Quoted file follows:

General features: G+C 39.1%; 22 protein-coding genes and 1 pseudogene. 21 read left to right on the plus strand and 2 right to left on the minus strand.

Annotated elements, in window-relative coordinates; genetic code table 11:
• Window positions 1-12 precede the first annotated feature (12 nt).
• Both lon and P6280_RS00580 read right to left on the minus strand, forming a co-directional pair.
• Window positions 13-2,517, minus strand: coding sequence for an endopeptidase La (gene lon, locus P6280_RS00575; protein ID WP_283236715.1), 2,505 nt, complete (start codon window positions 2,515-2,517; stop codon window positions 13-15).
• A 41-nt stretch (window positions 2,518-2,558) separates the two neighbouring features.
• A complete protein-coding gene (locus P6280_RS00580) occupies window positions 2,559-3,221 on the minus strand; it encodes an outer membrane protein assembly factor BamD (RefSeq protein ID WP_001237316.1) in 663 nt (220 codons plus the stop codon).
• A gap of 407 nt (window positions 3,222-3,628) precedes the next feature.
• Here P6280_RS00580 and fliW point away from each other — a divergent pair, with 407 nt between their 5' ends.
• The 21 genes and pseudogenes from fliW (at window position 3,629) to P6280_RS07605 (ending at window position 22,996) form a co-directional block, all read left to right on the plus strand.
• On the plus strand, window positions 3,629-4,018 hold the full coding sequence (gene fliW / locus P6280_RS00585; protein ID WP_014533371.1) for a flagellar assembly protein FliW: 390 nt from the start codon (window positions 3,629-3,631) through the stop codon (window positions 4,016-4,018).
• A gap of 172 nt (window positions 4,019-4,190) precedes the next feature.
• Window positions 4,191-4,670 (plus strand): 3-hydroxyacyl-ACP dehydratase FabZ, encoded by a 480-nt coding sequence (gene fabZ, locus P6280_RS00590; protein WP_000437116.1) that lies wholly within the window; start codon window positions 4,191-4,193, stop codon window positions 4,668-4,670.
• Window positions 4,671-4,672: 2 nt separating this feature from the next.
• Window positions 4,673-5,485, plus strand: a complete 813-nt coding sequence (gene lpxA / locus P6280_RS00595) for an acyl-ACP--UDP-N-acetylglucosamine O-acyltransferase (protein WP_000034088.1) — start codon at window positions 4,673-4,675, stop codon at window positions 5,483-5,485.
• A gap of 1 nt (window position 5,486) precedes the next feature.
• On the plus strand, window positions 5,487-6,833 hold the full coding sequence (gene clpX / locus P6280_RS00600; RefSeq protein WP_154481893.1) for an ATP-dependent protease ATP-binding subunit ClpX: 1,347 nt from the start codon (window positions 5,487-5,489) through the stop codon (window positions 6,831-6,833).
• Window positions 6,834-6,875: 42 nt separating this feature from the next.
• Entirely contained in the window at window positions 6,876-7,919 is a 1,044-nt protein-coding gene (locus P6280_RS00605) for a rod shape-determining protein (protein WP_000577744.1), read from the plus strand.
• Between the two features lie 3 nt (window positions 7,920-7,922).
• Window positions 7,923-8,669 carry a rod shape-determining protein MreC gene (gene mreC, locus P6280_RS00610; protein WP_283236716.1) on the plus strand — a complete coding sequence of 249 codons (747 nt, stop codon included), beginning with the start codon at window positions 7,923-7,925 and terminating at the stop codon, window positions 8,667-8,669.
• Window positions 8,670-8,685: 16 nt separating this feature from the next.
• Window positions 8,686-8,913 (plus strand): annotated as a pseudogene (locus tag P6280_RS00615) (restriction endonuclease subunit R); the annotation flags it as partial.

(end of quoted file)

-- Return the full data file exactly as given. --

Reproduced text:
General features: G+C 39.1%; 22 protein-coding genes and 1 pseudogene. 21 read left to right on the plus strand and 2 right to left on the minus strand.

Annotated elements, in window-relative coordinates; genetic code table 11:
• Window positions 1-12 precede the first annotated feature (12 nt).
• Both lon and P6280_RS00580 read right to left on the minus strand, forming a co-directional pair.
• Window positions 13-2,517, minus strand: coding sequence for an endopeptidase La (gene lon, locus P6280_RS00575; protein ID WP_283236715.1), 2,505 nt, complete (start codon window positions 2,515-2,517; stop codon window positions 13-15).
• A 41-nt stretch (window positions 2,518-2,558) separates the two neighbouring features.
• A complete protein-coding gene (locus P6280_RS00580) occupies window positions 2,559-3,221 on the minus strand; it encodes an outer membrane protein assembly factor BamD (RefSeq protein ID WP_001237316.1) in 663 nt (220 codons plus the stop codon).
• A gap of 407 nt (window positions 3,222-3,628) precedes the next feature.
• Here P6280_RS00580 and fliW point away from each other — a divergent pair, with 407 nt between their 5' ends.
• The 21 genes and pseudogenes from fliW (at window position 3,629) to P6280_RS07605 (ending at window position 22,996) form a co-directional block, all read left to right on the plus strand.
• On the plus strand, window positions 3,629-4,018 hold the full coding sequence (gene fliW / locus P6280_RS00585; protein ID WP_014533371.1) for a flagellar assembly protein FliW: 390 nt from the start codon (window positions 3,629-3,631) through the stop codon (window positions 4,016-4,018).
• A gap of 172 nt (window positions 4,019-4,190) precedes the next feature.
• Window positions 4,191-4,670 (plus strand): 3-hydroxyacyl-ACP dehydratase FabZ, encoded by a 480-nt coding sequence (gene fabZ, locus P6280_RS00590; protein WP_000437116.1) that lies wholly within the window; start codon window positions 4,191-4,193, stop codon window positions 4,668-4,670.
• Window positions 4,671-4,672: 2 nt separating this feature from the next.
• Window positions 4,673-5,485, plus strand: a complete 813-nt coding sequence (gene lpxA / locus P6280_RS00595) for an acyl-ACP--UDP-N-acetylglucosamine O-acyltransferase (protein WP_000034088.1) — start codon at window positions 4,673-4,675, stop codon at window positions 5,483-5,485.
• A gap of 1 nt (window position 5,486) precedes the next feature.
• On the plus strand, window positions 5,487-6,833 hold the full coding sequence (gene clpX / locus P6280_RS00600; RefSeq protein WP_154481893.1) for an ATP-dependent protease ATP-binding subunit ClpX: 1,347 nt from the start codon (window positions 5,487-5,489) through the stop codon (window positions 6,831-6,833).
• Window positions 6,834-6,875: 42 nt separating this feature from the next.
• Entirely contained in the window at window positions 6,876-7,919 is a 1,044-nt protein-coding gene (locus P6280_RS00605) for a rod shape-determining protein (protein WP_000577744.1), read from the plus strand.
• Between the two features lie 3 nt (window positions 7,920-7,922).
• Window positions 7,923-8,669 carry a rod shape-determining protein MreC gene (gene mreC, locus P6280_RS00610; protein WP_283236716.1) on the plus strand — a complete coding sequence of 249 codons (747 nt, stop codon included), beginning with the start codon at window positions 7,923-7,925 and terminating at the stop codon, window positions 8,667-8,669.
• Window positions 8,670-8,685: 16 nt separating this feature from the next.
• Window positions 8,686-8,913 (plus strand): annotated as a pseudogene (locus tag P6280_RS00615) (restriction endonuclease subunit R); the annotation flags it as partial.